Minute Maid Park turned into a graveside service. These were the Astros who entered the World Series as the heaviest favourites in history? The 107-game winners who took no prisoners and laid all in front of them to waste? And if the crowd couldn’t believe what they’d just seen, the Astros couldn’t believe it even more.

“They came into our building and played two really good games,” said Hinch at the presser. “We’re going to have to sleep off the latter one-third of the game. I don’t want to lump this into a horrible game. It was a horrible three innings. It wasn’t a horrible game.”

Well, it didn’t start that way, even if Rendon slashed a two-run double off Verlander and the left field wall with one out in the top of the first and Bregman hit a two-run homer off the back wall of the Crawfords in the bottom of the first.

If the Nats couldn’t cash in their few chances against Verlander over the following five innings, the Astros weren’t exactly doing much more to Strasburg other than periodically pinning him to the wall those same five innings only to discover he had more than a few escape routes to travel.

“You know it’s going to be a storm out there,” said Strasburg during one post-game interview, the man whose younger self might have fumed the rest of the game over Bregman’s first-inning bomb but whose mature self just shakes it off. “You’re going to weather it.”

And to think that the whole seventh-inning disaster was launched by a catcher who’d been 2-for-25 this postseason and 5-for-his-last-39 overall. The Nats generally don’t care who gets it started as long as it gets started, but Los Viejos, as Max Scherzer calls their veterans, have as much fun as the young’uns at it.

“Just trying to go out there and play for the guy next to you,” Strasburg eventually told MLB Network’s MLB Tonight after the game. “It was a hard-fought battle there. And they made me work every single inning.”

Maybe so, but the Astros are hitting .176 (3-for-17) with men on second or better so far in the Series, while the Nats are hitting .333 (7-for-21) with them. The Nats have out-scored the Astros 16-7 and hit a collective .307/.366/.547 slash line to the Astros’ .257/.321/.432 slash.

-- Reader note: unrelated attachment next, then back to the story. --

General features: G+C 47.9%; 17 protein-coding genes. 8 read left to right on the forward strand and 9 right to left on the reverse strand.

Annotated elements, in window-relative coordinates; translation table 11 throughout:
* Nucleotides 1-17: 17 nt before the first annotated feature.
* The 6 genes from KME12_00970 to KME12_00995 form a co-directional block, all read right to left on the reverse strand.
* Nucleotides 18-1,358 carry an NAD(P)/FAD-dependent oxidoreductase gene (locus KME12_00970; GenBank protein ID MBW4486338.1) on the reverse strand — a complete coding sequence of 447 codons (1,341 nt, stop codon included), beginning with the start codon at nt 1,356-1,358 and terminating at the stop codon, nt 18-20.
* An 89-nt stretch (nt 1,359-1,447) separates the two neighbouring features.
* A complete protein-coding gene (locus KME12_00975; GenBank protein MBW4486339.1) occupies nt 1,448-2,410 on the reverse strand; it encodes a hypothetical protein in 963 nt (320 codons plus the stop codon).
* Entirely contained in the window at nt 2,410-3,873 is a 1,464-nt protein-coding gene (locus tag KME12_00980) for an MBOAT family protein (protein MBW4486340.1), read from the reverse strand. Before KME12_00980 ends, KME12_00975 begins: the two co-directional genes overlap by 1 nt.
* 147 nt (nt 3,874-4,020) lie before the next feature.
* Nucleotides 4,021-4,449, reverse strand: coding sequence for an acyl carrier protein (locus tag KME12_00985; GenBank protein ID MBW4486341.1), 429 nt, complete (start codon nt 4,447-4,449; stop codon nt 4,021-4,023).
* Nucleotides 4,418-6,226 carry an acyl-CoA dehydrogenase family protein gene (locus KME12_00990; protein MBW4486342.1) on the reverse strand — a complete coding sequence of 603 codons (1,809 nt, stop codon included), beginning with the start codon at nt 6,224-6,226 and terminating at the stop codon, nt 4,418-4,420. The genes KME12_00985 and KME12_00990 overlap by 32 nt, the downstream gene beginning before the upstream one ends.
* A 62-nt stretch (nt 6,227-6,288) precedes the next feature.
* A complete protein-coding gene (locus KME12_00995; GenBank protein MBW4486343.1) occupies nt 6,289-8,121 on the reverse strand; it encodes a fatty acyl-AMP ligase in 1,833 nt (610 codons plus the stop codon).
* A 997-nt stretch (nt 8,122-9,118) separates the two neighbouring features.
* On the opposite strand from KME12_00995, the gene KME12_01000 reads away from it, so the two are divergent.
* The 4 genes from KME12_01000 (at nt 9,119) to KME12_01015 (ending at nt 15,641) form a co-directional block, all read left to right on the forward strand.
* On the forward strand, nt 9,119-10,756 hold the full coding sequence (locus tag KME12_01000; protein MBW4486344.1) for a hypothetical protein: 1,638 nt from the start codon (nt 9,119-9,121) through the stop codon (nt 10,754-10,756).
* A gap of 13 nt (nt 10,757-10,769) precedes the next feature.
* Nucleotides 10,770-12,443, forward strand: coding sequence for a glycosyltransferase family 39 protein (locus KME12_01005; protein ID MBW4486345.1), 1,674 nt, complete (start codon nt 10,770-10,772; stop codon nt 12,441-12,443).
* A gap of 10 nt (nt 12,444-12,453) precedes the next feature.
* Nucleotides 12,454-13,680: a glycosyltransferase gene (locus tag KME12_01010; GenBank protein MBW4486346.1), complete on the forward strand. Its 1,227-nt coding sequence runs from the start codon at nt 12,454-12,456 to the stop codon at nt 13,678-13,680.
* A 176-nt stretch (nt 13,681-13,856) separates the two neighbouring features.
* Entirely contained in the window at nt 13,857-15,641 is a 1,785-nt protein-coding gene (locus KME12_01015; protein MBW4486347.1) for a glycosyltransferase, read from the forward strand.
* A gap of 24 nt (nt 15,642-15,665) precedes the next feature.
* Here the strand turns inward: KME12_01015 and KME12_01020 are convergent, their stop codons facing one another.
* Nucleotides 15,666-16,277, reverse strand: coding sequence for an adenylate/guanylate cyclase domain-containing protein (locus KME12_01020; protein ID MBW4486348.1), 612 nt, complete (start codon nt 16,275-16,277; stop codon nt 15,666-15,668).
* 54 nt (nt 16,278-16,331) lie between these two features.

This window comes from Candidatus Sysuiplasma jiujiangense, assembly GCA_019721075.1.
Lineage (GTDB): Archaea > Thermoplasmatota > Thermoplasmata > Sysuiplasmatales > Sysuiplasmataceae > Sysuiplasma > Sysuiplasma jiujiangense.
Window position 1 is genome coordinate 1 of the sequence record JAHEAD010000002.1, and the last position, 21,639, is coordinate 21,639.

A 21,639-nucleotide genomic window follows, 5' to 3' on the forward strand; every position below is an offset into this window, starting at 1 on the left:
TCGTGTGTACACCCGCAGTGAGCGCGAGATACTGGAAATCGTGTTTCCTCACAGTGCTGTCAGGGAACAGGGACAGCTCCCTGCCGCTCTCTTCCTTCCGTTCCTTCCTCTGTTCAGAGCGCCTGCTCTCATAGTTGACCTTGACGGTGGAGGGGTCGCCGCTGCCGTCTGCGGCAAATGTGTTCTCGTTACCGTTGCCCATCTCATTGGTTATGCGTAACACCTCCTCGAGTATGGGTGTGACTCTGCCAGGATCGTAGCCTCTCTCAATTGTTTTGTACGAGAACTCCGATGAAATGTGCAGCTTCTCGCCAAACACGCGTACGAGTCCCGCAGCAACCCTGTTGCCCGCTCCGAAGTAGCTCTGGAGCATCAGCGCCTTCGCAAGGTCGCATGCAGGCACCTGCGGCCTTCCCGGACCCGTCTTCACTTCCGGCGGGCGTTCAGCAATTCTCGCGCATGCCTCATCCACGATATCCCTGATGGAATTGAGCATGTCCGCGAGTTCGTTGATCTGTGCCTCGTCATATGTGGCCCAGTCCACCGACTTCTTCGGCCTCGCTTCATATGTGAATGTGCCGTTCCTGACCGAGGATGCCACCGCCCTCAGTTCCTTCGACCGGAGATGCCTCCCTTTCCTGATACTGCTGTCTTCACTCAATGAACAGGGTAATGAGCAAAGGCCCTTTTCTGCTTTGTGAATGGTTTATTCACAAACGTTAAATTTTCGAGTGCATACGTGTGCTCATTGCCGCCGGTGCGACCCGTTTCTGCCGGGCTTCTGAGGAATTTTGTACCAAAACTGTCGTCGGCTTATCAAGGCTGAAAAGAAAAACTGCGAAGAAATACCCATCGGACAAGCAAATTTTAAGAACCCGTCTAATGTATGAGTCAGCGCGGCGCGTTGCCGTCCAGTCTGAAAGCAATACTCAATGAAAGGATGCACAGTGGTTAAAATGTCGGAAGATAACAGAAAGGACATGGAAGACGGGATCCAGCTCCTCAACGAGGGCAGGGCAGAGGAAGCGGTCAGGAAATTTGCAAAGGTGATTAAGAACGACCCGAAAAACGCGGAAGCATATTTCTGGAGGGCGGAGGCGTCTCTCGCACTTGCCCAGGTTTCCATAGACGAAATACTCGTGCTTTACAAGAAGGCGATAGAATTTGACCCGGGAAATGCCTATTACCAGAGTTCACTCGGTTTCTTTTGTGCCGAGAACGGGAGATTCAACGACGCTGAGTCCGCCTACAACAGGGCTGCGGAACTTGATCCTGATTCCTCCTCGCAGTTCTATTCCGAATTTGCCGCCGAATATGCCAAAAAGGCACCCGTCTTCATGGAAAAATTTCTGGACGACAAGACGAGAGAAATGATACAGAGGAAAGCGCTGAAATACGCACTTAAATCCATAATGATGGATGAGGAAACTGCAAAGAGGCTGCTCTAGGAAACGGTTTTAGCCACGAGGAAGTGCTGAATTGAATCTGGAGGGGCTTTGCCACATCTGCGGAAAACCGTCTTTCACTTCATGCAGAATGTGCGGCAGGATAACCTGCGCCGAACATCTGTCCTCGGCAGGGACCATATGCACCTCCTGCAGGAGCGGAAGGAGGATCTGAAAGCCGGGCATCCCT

Both sides’ pitching is missing bats—eighteen strikeouts for the Nats, twenty for the Astros so far—but the Astros’ biggest two starters, Verlander and Gerrit Cole, pack a 6.22 Series ERA so far to the Nats’ big two’s (Scherzer, Strasburg) 3.30 Series ERA. It was June when the Astros last lost back-to-back Verlander and Cole starts, and those two pitchers hadn’t been saddled with losses on their ledgers back-to-back since August . . . 2018.

And thanks to STATS, LLC, we know that Verlander and Cole have done something no pair of same-season, same-team 20-game winners has done in 55 years: lost the first two games in a World Series. The last to do that: Hall of Famers Don Drysdale (Game One) and Sandy Koufax (Game Two) in 1965.

Since those Dodgers went on to win in seven, with Koufax throwing a pair of shutouts, you don’t need me to tell you the Astros would like to do likewise and the Nats would prefer they not. Right now, the odds of the Astros doing it have fallen to the basement and the Nats’ odds of stopping them have hit the observation deck.

Some might have thought the Nats blew the Astros the loudest raspberry in the southwest, when they sent Fernando Rodney out to pitch the bottom of the seventh Wednesday night, and he navigated a leadoff walk into a force at second, a pop out behind the infield, and a ground out to first. Rodney, after all, is the only active player in the Show who may have been an eyewitness to the Red Sea crossing.

Nah. Even with their by-now-too-famous dugout dancings after home runs big and small, the Nats aren’t that crass. But you could forgive Astroworld if it believes the Dancing Nats—whose theme song by now ought to be the Archie Bell & the Drells soul classic, “I Can’t Stop Dancing”—have a merciless streak of their own when their sharks smell blood in or on the Astro waters.

With reliever Josh James held over to open the top of the eighth, Maldonado couldn’t hold onto strike three to Robles leading off. A strikeout to Turner later, Eaton couldn’t hold off sending James’s first-pitch fastball right down the middle right onto a high line ending in the right field seats.

And after making his way through the Nats’ now-customary dugout dance, he plopped onto the bench next to Kendrick, where the pair of them began thrusting their arms out and barking like seals beating their flippers after being thrown particularly succulent fish.

Then Michael A. Taylor, inserted into center field in the bottom of the eighth, stood in to hit against Astros reliever Chris Devenski with one out in the top of the ninth. One pitch. One Game Two at-bat. One launch into the Crawford Boxes. One 12-2 Nats lead that became 12-3 when Maldonado sent spare Nats reliever Javy Guerra’s one-out, 1-0 fastball into a balcony past the Crawfords. It’s ok if you want to believe Guerra wanted to show just a little mercy.